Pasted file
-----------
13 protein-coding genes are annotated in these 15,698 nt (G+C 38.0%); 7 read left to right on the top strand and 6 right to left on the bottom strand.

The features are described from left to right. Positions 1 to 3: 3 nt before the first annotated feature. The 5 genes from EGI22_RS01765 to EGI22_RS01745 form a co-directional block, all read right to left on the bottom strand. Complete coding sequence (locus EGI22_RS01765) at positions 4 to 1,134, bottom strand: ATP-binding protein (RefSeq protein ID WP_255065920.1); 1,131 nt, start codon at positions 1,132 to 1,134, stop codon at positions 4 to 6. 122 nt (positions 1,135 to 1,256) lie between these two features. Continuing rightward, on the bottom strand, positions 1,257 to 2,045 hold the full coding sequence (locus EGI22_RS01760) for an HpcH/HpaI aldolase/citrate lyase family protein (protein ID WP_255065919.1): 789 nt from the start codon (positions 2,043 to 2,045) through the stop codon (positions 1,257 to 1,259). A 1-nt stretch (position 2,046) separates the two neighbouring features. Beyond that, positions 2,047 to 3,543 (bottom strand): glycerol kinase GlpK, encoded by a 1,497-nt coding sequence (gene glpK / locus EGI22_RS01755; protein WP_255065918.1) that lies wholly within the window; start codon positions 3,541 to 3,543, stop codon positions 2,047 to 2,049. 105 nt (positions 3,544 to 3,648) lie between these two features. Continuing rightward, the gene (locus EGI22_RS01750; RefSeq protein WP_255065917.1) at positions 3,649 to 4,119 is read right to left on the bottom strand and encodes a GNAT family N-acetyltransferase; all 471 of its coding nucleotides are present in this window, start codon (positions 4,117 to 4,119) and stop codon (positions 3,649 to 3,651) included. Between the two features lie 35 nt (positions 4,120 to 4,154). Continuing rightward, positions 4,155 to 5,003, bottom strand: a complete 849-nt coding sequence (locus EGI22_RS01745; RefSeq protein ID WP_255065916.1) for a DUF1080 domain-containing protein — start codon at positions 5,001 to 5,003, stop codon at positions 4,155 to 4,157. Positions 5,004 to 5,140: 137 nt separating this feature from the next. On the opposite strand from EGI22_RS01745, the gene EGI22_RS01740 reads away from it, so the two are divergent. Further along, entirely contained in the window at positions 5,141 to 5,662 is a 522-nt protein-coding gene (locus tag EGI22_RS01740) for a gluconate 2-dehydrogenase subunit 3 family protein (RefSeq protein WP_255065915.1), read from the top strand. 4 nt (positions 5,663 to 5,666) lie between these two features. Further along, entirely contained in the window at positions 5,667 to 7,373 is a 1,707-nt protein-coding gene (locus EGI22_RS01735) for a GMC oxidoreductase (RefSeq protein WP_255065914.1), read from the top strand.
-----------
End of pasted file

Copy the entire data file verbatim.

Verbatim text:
13 protein-coding genes are annotated in these 15,698 nt (G+C 38.0%); 7 read left to right on the top strand and 6 right to left on the bottom strand.

The features are described from left to right. Positions 1 to 3: 3 nt before the first annotated feature. The 5 genes from EGI22_RS01765 to EGI22_RS01745 form a co-directional block, all read right to left on the bottom strand. Complete coding sequence (locus EGI22_RS01765) at positions 4 to 1,134, bottom strand: ATP-binding protein (RefSeq protein ID WP_255065920.1); 1,131 nt, start codon at positions 1,132 to 1,134, stop codon at positions 4 to 6. 122 nt (positions 1,135 to 1,256) lie between these two features. Continuing rightward, on the bottom strand, positions 1,257 to 2,045 hold the full coding sequence (locus EGI22_RS01760) for an HpcH/HpaI aldolase/citrate lyase family protein (protein ID WP_255065919.1): 789 nt from the start codon (positions 2,043 to 2,045) through the stop codon (positions 1,257 to 1,259). A 1-nt stretch (position 2,046) separates the two neighbouring features. Beyond that, positions 2,047 to 3,543 (bottom strand): glycerol kinase GlpK, encoded by a 1,497-nt coding sequence (gene glpK / locus EGI22_RS01755; protein WP_255065918.1) that lies wholly within the window; start codon positions 3,541 to 3,543, stop codon positions 2,047 to 2,049. 105 nt (positions 3,544 to 3,648) lie between these two features. Continuing rightward, the gene (locus EGI22_RS01750; RefSeq protein WP_255065917.1) at positions 3,649 to 4,119 is read right to left on the bottom strand and encodes a GNAT family N-acetyltransferase; all 471 of its coding nucleotides are present in this window, start codon (positions 4,117 to 4,119) and stop codon (positions 3,649 to 3,651) included. Between the two features lie 35 nt (positions 4,120 to 4,154). Continuing rightward, positions 4,155 to 5,003, bottom strand: a complete 849-nt coding sequence (locus EGI22_RS01745; RefSeq protein ID WP_255065916.1) for a DUF1080 domain-containing protein — start codon at positions 5,001 to 5,003, stop codon at positions 4,155 to 4,157. Positions 5,004 to 5,140: 137 nt separating this feature from the next. On the opposite strand from EGI22_RS01745, the gene EGI22_RS01740 reads away from it, so the two are divergent. Further along, entirely contained in the window at positions 5,141 to 5,662 is a 522-nt protein-coding gene (locus tag EGI22_RS01740) for a gluconate 2-dehydrogenase subunit 3 family protein (RefSeq protein WP_255065915.1), read from the top strand. 4 nt (positions 5,663 to 5,666) lie between these two features. Further along, entirely contained in the window at positions 5,667 to 7,373 is a 1,707-nt protein-coding gene (locus EGI22_RS01735) for a GMC oxidoreductase (RefSeq protein WP_255065914.1), read from the top strand.